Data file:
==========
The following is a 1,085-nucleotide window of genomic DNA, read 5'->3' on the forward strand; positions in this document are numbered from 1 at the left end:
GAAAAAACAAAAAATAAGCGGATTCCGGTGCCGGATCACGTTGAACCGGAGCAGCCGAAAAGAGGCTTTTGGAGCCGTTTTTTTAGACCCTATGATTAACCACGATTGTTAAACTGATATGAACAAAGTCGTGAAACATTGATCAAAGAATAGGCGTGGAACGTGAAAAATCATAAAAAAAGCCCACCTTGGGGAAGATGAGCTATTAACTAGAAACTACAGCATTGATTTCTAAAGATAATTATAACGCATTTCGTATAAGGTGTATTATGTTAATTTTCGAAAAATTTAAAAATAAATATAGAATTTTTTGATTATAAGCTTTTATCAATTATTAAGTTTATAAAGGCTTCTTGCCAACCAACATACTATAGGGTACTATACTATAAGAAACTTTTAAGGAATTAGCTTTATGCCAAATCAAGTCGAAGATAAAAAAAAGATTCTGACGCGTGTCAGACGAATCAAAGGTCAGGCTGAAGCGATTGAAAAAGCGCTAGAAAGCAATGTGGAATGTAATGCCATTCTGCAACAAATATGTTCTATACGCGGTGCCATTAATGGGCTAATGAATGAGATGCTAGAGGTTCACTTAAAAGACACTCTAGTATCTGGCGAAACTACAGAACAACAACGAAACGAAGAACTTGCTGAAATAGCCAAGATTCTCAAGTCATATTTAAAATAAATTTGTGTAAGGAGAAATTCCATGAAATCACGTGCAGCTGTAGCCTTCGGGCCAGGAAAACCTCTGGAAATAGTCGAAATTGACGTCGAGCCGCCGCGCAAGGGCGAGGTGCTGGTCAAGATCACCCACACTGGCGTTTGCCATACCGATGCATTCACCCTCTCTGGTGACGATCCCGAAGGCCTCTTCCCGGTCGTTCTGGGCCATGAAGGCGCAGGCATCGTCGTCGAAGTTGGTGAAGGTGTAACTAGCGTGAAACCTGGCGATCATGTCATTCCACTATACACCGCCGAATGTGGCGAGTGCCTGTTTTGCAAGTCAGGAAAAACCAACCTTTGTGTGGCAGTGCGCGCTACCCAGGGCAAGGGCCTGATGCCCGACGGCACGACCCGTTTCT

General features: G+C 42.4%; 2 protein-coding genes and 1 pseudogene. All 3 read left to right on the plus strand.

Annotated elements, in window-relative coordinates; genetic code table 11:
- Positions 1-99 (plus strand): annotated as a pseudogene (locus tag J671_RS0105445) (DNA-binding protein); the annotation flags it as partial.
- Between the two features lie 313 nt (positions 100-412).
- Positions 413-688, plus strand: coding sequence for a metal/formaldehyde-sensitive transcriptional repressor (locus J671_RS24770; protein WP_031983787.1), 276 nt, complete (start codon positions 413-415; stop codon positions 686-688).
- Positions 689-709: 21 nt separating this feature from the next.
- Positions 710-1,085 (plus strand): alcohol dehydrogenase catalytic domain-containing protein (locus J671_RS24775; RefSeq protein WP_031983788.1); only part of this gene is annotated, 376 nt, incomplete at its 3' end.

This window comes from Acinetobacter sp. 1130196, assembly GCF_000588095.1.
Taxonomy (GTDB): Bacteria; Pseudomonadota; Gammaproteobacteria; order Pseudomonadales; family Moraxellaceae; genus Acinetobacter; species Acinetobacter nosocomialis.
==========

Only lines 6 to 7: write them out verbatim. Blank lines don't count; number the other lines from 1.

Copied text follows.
- Between the two features lie 313 nt (positions 100-412).
- Positions 413-688, plus strand: coding sequence for a metal/formaldehyde-sensitive transcriptional repressor (locus J671_RS24770; protein WP_031983787.1), 276 nt, complete (start codon positions 413-415; stop codon positions 686-688).